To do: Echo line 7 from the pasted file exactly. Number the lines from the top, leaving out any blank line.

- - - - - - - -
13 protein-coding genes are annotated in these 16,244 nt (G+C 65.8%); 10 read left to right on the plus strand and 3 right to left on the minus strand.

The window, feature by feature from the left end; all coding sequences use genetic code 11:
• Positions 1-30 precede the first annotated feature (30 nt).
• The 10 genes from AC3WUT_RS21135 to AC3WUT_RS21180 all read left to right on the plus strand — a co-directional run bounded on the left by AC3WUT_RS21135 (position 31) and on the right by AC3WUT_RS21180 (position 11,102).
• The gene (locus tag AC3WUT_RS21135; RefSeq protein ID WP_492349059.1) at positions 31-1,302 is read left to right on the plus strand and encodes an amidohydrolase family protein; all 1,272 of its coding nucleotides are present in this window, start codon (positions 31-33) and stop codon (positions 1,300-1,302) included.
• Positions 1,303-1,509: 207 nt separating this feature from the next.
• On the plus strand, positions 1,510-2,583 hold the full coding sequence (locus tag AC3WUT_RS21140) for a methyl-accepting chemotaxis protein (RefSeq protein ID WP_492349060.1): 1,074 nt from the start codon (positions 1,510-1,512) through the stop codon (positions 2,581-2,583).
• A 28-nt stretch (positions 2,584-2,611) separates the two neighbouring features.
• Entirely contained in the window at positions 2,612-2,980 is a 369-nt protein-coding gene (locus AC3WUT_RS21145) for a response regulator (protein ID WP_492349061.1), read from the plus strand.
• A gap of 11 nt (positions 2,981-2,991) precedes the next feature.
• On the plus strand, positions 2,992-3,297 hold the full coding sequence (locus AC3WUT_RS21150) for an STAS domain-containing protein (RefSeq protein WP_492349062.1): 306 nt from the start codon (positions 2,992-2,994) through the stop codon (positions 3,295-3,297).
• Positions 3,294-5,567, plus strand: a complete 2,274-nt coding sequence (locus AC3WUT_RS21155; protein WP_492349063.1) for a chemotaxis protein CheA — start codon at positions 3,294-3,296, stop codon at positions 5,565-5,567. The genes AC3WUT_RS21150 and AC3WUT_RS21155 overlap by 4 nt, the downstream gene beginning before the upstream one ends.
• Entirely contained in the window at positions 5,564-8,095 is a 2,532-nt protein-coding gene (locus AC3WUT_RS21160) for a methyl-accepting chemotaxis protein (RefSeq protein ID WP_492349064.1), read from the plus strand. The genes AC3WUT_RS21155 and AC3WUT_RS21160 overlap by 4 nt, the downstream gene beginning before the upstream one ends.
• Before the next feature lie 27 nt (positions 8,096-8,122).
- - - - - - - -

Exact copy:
• On the plus strand, positions 1,510-2,583 hold the full coding sequence (locus tag AC3WUT_RS21140) for a methyl-accepting chemotaxis protein (RefSeq protein ID WP_492349060.1): 1,074 nt from the start codon (positions 1,510-1,512) through the stop codon (positions 2,581-2,583).